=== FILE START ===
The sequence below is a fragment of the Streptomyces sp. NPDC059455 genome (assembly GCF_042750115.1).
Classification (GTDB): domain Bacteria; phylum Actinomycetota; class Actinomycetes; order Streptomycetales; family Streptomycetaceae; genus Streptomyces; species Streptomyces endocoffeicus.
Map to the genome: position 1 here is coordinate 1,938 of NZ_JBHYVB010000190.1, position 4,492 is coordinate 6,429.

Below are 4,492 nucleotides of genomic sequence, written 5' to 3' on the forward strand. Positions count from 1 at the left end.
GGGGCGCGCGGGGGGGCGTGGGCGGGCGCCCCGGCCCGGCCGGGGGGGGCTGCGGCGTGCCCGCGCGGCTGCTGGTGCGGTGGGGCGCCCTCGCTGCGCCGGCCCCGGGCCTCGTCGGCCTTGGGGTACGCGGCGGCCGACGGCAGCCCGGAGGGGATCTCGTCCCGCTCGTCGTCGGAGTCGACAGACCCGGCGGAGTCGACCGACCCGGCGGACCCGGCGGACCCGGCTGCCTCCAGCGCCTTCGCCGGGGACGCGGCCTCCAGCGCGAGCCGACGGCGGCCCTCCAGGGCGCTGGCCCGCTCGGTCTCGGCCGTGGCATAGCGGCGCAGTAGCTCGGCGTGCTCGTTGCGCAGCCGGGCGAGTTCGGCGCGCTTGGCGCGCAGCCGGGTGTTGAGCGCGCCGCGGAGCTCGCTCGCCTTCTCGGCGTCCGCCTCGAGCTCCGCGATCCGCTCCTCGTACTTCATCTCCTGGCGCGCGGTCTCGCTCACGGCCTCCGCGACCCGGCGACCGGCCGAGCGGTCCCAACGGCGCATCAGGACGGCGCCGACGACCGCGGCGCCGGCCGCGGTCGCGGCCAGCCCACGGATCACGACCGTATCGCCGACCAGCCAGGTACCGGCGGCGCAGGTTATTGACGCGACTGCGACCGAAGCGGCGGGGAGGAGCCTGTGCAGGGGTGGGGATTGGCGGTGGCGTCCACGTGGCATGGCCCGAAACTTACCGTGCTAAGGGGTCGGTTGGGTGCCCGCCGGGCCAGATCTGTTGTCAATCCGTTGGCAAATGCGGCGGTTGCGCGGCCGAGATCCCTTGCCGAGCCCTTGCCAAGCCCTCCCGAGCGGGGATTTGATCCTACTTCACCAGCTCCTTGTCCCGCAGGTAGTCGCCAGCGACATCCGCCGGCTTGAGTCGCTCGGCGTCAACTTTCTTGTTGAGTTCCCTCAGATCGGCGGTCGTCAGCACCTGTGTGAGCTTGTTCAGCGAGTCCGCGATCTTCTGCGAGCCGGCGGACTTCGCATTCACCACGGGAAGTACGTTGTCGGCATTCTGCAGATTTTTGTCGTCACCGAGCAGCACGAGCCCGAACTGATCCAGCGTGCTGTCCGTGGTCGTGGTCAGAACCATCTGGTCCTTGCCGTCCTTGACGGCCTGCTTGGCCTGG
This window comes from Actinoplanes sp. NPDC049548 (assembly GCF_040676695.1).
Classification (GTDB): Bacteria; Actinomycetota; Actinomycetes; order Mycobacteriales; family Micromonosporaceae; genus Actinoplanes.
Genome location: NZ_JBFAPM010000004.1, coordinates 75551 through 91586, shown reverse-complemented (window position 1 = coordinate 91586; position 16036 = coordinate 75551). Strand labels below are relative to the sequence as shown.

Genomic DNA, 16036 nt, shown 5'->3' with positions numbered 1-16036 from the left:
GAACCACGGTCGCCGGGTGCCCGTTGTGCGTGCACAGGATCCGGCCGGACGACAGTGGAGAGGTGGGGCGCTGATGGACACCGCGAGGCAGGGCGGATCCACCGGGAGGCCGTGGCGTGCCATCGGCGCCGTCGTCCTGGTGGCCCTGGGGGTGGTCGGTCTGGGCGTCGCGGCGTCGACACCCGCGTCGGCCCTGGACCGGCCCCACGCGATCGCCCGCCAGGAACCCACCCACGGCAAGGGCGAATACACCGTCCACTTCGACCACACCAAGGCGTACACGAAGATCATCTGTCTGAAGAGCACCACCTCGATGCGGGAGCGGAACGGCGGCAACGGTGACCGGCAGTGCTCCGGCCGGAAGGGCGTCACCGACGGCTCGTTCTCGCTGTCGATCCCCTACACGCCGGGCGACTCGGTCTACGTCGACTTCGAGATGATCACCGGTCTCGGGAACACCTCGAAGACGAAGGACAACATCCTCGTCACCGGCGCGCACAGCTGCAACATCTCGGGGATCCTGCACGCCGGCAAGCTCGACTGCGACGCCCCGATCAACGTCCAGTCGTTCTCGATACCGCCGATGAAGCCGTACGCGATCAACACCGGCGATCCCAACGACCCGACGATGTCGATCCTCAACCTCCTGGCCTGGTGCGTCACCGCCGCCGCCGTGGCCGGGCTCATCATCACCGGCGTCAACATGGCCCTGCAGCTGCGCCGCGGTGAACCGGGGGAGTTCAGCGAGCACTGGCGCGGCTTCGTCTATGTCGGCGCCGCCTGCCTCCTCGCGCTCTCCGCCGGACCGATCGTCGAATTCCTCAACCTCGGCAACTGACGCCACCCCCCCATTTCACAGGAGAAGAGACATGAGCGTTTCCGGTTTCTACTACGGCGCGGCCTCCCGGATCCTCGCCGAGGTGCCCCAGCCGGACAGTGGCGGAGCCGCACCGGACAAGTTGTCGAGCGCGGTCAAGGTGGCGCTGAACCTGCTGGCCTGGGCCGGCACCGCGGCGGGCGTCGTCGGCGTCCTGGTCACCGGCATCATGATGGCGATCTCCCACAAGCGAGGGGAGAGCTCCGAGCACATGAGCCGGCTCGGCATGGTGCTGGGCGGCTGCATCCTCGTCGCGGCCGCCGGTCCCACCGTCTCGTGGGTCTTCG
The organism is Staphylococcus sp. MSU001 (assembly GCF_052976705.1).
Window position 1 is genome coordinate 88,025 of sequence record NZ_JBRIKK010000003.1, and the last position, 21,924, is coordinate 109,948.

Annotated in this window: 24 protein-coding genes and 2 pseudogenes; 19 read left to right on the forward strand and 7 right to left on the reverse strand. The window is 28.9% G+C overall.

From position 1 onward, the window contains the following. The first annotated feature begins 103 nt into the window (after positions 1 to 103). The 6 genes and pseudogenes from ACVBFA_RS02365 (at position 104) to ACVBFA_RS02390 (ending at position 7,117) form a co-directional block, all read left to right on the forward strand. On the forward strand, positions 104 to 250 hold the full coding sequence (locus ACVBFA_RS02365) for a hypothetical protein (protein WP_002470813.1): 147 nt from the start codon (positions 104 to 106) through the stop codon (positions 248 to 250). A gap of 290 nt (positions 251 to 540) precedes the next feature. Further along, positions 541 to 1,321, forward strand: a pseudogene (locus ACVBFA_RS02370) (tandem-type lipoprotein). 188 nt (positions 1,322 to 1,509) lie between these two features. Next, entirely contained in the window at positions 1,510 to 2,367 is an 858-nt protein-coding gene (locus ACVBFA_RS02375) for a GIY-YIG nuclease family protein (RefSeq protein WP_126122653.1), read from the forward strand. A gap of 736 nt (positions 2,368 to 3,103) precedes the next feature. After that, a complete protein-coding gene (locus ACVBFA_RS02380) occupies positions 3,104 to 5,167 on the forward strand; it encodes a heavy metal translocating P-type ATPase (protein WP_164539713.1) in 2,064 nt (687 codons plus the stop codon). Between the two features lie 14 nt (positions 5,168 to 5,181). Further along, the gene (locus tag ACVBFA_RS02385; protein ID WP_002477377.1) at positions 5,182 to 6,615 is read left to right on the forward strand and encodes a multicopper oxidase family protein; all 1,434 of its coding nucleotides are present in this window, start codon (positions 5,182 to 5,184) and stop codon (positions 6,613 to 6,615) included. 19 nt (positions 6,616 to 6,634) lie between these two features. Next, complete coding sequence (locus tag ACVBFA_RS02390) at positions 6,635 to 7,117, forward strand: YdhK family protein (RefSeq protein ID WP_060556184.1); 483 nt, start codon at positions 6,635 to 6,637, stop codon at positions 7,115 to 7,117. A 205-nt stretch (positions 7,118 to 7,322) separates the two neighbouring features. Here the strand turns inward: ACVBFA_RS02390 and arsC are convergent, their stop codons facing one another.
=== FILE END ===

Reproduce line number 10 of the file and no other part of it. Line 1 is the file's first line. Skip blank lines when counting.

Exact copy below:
GAACCACGGTCGCCGGGTGCCCGTTGTGCGTGCACAGGATCCGGCCGGACGACAGTGGAGAGGTGGGGCGCTGATGGACACCGCGAGGCAGGGCGGATCCACCGGGAGGCCGTGGCGTGCCATCGGCGCCGTCGTCCTGGTGGCCCTGGGGGTGGTCGGTCTGGGCGTCGCGGCGTCGACACCCGCGTCGGCCCTGGACCGGCCCCACGCGATCGCCCGCCAGGAACCCACCCACGGCAAGGGCGAATACACCGTCCACTTCGACCACACCAAGGCGTACACGAAGATCATCTGTCTGAAGAGCACCACCTCGATGCGGGAGCGGAACGGCGGCAACGGTGACCGGCAGTGCTCCGGCCGGAAGGGCGTCACCGACGGCTCGTTCTCGCTGTCGATCCCCTACACGCCGGGCGACTCGGTCTACGTCGACTTCGAGATGATCACCGGTCTCGGGAACACCTCGAAGACGAAGGACAACATCCTCGTCACCGGCGCGCACAGCTGCAACATCTCGGGGATCCTGCACGCCGGCAAGCTCGACTGCGACGCCCCGATCAACGTCCAGTCGTTCTCGATACCGCCGATGAAGCCGTACGCGATCAACACCGGCGATCCCAACGACCCGACGATGTCGATCCTCAACCTCCTGGCCTGGTGCGTCACCGCCGCCGCCGTGGCCGGGCTCATCATCACCGGCGTCAACATGGCCCTGCAGCTGCGCCGCGGTGAACCGGGGGAGTTCAGCGAGCACTGGCGCGGCTTCGTCTATGTCGGCGCCGCCTGCCTCCTCGCGCTCTCCGCCGGACCGATCGTCGAATTCCTCAACCTCGGCAACTGACGCCACCCCCCCATTTCACAGGAGAAGAGACATGAGCGTTTCCGGTTTCTACTACGGCGCGGCCTCCCGGATCCTCGCCGAGGTGCCCCAGCCGGACAGTGGCGGAGCCGCACCGGACAAGTTGTCGAGCGCGGTCAAGGTGGCGCTGAACCTGCTGGCCTGGGCCGGCACCGCGGCGGGCGTCGTCGGCGTCCTGGTCACCGGCATCATGATGGCGATCTCCCACAAGCGAGGGGAGAGCTCCGAGCACATGAGCCGGCTCGGCATGGTGCTGGGCGGCTGCATCCTCGTCGCGGCCGCCGGTCCCACCGTCTCGTGGGTCTTCG